The Need for Tax Planning

February 27, 2017

Written by Rick Huff & Justin Victor

Why is tax planning so important? Because the rules seem to change every year, and even if you have successfully filed your taxes in the past, it’s hard to know what the future will bring. The changes may benefit you, but despite what you may hear, those changes usually push the tax code towards greater complexity rather than making them simpler. The requirements of the American Taxpayer Relief Act of 2012 as well as the tax provisions of The Patient Protection and Affordable Care Act have affected a great many ordinary taxpayers.

Now, President Trump is proposing some major changes to the tax code, including reducing the number of tax brackets from seven to three, getting rid of the alternative minimum tax and the loss of Head of Household status for single parents. It’s clear that no matter what changes President Trump is able to push through, the importance of tax planning for an individual filer is greater than ever.

What Are the Main Areas of Concern in Tax Planning?

Until the proposed Trump changes take effect — if they do — filers must consider five areas of income taxation in the tax code:

  • Regular income tax
  • The 3.8 percent surtax provisions
  • The alternative minimum tax
  • The 39.6 percent tax bracket
  • Increased capital gains tax when exceeding certain thresholds

It’s possible the Trump plan will wipe out or radically change all of these, or Congress may block or change some parts of the plan. But until that happens, you need to plan your taxes according to the existing system.

What Are Some Tax Planning Strategies to Consider?

Some of the most important strategies for effective tax planning in a post-Trump America include:

  • Maxing out your itemized deductions now — before the Trump Plan to cap them at $100,000 potentially takes effect in 2018
  • Year-by-year tax bracket management
  • Contributing the appropriate amounts to 401k plans
  • Contributing the appropriate amounts to either Roth IRAs or Traditional IRAs
  • Utilizing HSA (High Deductible Savings Accounts) when they are available to you
  • Writing off your investment management fee
  • Utilizing a charitable gift fund to facilitate the transfer of highly appreciated assets

However, now when rebalancing, it is vital to take special care to realize gains and losses in ways that will benefit the taxpayer, or at least minimize the damage incurred. Accomplishing these goals while simultaneously improving the quality of the investment portfolio is indeed challenging.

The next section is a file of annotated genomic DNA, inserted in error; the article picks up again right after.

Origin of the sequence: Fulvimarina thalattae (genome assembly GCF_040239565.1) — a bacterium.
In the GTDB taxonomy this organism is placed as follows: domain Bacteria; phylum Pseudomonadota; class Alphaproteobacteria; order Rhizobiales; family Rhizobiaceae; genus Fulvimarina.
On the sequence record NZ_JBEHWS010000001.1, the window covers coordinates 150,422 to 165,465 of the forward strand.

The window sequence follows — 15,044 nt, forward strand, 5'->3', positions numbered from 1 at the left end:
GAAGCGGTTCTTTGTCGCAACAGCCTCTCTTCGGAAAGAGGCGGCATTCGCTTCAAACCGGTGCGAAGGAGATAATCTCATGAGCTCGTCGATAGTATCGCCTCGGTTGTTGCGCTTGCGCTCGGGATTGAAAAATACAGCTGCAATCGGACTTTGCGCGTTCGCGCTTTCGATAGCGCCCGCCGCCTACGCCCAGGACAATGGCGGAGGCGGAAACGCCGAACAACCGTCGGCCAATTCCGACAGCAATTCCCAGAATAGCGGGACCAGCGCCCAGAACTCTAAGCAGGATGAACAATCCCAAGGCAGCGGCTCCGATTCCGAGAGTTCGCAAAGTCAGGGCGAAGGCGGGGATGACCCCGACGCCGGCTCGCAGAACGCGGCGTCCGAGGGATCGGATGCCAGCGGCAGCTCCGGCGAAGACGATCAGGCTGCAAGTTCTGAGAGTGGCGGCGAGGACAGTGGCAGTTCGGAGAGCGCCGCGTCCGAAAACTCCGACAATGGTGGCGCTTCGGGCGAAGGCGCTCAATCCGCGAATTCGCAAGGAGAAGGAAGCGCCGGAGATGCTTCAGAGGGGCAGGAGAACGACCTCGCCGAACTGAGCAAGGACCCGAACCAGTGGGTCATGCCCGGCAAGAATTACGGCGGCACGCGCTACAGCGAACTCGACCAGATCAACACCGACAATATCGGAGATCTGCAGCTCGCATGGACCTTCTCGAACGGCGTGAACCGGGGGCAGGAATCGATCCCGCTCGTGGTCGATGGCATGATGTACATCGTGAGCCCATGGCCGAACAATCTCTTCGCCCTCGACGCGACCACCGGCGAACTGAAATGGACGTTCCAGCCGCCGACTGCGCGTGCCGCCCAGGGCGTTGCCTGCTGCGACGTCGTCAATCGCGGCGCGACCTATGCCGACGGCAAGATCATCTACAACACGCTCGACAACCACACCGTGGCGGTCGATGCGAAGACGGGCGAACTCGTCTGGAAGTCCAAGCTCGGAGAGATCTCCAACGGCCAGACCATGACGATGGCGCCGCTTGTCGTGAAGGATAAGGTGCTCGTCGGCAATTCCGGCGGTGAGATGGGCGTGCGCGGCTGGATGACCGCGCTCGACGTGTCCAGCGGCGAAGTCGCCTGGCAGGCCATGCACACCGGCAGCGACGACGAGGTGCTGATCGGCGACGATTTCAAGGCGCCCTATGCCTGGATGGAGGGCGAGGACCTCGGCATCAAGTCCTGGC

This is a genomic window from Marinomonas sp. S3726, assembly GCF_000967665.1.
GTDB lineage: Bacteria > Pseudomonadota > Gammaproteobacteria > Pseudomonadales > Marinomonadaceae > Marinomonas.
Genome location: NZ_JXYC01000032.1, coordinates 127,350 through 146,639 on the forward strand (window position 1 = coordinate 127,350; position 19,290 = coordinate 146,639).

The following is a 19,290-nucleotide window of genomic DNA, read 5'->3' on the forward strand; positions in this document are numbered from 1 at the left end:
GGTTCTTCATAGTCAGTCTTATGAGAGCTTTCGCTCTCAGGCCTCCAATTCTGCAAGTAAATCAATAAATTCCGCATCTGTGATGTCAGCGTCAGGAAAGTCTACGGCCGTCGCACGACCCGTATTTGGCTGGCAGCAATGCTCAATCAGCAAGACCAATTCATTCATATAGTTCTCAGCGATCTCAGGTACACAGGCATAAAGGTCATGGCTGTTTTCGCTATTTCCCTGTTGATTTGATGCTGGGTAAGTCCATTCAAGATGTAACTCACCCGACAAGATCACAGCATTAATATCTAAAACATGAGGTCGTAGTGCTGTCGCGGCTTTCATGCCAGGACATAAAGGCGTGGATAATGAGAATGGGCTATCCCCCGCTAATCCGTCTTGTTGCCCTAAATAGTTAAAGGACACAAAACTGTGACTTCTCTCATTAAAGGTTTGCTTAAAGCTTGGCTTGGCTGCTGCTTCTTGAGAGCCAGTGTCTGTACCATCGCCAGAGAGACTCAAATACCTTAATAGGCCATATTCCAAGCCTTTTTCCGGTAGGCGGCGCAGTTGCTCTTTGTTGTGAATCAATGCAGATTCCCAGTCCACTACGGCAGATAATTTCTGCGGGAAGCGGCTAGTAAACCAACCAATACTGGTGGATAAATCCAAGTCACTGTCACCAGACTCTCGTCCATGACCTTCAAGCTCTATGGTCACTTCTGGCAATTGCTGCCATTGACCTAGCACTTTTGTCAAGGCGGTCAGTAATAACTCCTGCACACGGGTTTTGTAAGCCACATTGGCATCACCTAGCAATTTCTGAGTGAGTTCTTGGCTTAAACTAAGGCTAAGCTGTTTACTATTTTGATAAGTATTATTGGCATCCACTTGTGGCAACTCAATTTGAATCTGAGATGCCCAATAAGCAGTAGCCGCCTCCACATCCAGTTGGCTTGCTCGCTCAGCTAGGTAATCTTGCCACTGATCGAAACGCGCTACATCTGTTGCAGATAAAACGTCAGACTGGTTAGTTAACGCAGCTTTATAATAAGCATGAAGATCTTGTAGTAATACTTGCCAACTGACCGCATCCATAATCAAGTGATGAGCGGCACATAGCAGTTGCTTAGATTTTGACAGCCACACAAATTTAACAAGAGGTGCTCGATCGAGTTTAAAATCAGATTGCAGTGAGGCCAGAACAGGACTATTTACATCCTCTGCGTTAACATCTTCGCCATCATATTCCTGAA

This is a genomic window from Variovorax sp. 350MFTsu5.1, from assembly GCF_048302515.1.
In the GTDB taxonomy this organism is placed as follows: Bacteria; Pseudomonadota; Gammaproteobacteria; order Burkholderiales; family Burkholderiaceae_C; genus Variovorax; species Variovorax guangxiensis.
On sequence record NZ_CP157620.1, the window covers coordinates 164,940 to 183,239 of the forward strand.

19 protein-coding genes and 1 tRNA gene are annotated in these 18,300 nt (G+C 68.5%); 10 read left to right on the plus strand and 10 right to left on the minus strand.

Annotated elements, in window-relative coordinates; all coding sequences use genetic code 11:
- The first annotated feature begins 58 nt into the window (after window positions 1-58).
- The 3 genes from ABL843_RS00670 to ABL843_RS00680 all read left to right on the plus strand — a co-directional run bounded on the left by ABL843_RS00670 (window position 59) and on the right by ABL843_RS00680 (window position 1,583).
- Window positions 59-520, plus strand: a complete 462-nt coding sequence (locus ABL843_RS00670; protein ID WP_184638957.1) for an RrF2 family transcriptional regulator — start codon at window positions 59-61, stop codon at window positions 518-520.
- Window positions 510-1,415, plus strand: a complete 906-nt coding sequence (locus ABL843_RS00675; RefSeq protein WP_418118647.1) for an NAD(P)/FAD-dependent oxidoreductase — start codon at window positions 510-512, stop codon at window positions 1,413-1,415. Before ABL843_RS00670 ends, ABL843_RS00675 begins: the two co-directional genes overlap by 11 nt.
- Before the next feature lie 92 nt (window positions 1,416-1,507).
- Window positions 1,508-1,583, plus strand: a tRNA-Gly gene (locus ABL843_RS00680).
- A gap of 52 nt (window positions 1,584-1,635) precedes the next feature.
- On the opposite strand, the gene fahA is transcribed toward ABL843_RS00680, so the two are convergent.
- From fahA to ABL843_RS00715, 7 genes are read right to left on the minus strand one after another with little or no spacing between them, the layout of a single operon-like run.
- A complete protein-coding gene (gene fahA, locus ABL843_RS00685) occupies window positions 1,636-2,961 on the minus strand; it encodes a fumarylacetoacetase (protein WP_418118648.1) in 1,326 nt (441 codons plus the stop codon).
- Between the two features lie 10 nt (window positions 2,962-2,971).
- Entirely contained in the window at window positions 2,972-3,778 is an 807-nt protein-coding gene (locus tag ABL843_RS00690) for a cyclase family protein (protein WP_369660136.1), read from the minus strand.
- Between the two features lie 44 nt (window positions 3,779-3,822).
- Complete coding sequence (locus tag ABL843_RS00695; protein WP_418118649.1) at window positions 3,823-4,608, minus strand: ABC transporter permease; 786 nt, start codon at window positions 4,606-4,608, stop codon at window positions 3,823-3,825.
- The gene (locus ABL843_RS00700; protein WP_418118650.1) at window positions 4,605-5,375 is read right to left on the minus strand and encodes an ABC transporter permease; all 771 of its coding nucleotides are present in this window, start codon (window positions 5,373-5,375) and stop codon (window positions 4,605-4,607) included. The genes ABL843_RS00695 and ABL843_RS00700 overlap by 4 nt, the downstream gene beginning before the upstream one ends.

Now let’s throw into the pot some additional possibilities. Liquidation events occasionally occur, such as the sale of a business, large asset or stock sales. Let’s also include the vesting of stock options and restricted stock, and you can see why some CPAs are contemplating early retirement.

To maintain financial health, individuals also need to integrate this already complex tax planning with the management of investments. Shrewd management always requires properly allocating investment assets among tax-deferred, tax-free and taxable accounts.

As comprehensive wealth managers, we have always integrated tax management into your overall wealth management plan. We develop long-term approaches that either avoid, decrease or help smooth out income which can trigger these additional taxes. This will be hugely necessary in order to manage the rapidly changing tax environment we can expect in 2017 and beyond.

How Can I Benefit From Tax Planning?

Bottom line, you need to integrate tax management within all areas of your financial life. Remember the old saying, “It is not how much you make, it is how much you keep.”

At HSC Wealth Advisors — based in Lynchburg, VA — we’re uniquely qualified to integrate tax management into your overall wealth management plan. Contact our team Certified Financial Planners for further assistance.
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Updated on 2/27/2017


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